both within and between species. While diversity in nutrient
gain for this top marine predator may reflect differences in
the nutrient requirements of seabirds living in different geo-
graphic locations, there is also evidence to suggest that in
some cases seabirds are prevented from securing an optimal
balance of nutrients, resulting in lower fitness and breeding
success (e.g. Pichegru et al. 2007; Grémillet et al. 2008).
Nutritional variability of gannet prey
It has been suggested that marine prey species can vary in
their macronutrient composition (Lenky et al. 2012). We
found significant differences in the proportion of protein,
lipid and rest in the prey of Australasian gannets at three
Fig. 2 Right-angled mixture triangle showing the composition in
terms of protein, lipid and remaining fresh weight of foods and diets
of Australasian gannets from HG (circles) and FS (triangles), New
Zealand. a Variation in composition of prey items within and across
species. Markers represent individual prey samples, with colour
distinguishing species (grey anchovy, green jack mackerel, purple
kahawai, red pilchard, aqua arrow squid, yellow yellow-eye mullet).
b Variation in the composition of the diets of gannets from HG and
FS. Solid black symbols show the average composition of prey spe-
cies in the diet, and the black polygons show the region of nutrient
space that is accessible to gannets at each site given the composition
of prey. Hollow red markers show the recorded diets of individual
gannets, and solid red markers show the average compositions of the
diets for each site. The prey species shown represent 100 and 82.6 %
of the mass of the recorded diets for HG and FS gannets, respectively.
The negative diagonal represents a total macronutrient content of
26 %—i.e. % protein and % lipid of any point on that line would sum
to 26 % (see Raubenheimer 2011 for the derivation)
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different scales (Fig. 2a). First, we observed differences
between species within a similar geographic location that
could be explained by differences in their trophic lev-
els (Simpson and Raubenheimer 2012). Second, kahawai
from HG and pilchard from FS showed variability between
individuals within locations (kahawai: 3.5–6.6 % lipid,
pilchard: 19.8–22.8 % protein). These results are likely
related to differences in body size, sex or reproductive stage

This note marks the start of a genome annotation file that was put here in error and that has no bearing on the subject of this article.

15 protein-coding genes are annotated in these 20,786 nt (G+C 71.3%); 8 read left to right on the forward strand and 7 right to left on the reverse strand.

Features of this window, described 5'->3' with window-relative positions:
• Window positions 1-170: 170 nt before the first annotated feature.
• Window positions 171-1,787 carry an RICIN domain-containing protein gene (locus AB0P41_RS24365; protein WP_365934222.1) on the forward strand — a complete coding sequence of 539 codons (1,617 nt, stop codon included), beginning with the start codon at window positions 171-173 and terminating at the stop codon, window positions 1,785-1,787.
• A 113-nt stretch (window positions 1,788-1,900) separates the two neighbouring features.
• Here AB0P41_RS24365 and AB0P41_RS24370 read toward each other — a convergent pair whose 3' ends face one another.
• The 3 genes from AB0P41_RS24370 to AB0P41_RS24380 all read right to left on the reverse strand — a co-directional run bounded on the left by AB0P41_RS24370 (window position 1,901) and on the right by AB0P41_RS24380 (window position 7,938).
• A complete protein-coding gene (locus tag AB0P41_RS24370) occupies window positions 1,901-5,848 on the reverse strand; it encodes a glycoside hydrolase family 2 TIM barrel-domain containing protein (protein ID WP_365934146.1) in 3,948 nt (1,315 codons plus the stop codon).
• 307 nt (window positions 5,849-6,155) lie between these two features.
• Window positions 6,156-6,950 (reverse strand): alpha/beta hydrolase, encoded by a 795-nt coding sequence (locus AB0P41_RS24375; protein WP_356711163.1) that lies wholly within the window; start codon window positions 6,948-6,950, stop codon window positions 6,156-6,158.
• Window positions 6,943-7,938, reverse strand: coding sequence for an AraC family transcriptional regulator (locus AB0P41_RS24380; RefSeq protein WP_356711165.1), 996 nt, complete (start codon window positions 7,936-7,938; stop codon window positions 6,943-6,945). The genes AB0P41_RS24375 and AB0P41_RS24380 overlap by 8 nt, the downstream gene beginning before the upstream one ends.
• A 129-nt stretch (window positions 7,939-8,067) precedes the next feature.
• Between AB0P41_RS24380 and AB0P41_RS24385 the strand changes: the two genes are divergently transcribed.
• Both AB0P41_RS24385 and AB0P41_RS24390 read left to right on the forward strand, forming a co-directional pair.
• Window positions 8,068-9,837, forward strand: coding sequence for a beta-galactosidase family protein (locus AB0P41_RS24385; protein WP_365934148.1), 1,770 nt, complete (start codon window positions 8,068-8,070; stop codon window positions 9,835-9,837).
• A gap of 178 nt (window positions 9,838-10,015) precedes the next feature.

(Lenky et al. 2012). Third, we found significant geographic
variation within species, including the lipid composition of
pilchards (HG 1.2 %, FS 2.5 % and PPB 9.8 %) that could
be linked to differences in the species’ own diet or in the
latter case (PPB) possible effects of the laboratory methods
used between studies.
In addition to geographic effects, seasonal variation
is likely to influence prey macronutrient composition in
response to changes in productivity or as a function of
reproductive effort or migration patterns (Lenky et al. 2012;
Simpson and Raubenheimer 2012). Prey samples for this
study were collected to ensure an accurate representation
of gannets’ nutrient gain at the time the prey composition
of their diet was studied. Overall, these results highlight the
importance to nutritional ecology studies of analysing spa-
tiotemporal fluctuations in an animal’s diet at both the food
and nutrient levels.
Prey and macronutrient composition of diets
Prey composition of gannets’ diets is believe to reflect the
relative abundance of pelagic fish and squid in their forag-
ing grounds (Jarvis 1970; Wingham 1985; Robertson 1992;
Bunce 2001; Schuckard et al. 2012). In terms of mass,
pilchard was the most important prey species in the gan-
nets’ diet from both New Zealand colonies studied as has
been reported in previous studies (Wingham 1985; Schuck-
ard et al. 2012). Despite similarities in the species of prey
observed in the diets of both colonies, we found a signifi-
cant difference in the macronutrient composition of their
diets between sites (Fig. 2b).
Fig. 3 Right-angled mixture triangles comparing the diet composi-
tions (as a % of wet weight) of a Australasian gannets in New Zea-
land (HG and FS, black polygons) and Australia (PPB, grey poly-
gon). b Northern gannets from FI, Canada (green polygon) and BR,
Scotland (blue polygon) and c Cape gannets on MI, Western Cape
of South Africa (star) and BI, Eastern Cape of South Africa (purple
polygon). Solid-coloured symbols show the average composition of
prey species in the diet, and the coloured polygons show the region of
nutrient space that is accessible to gannets at each site given the com-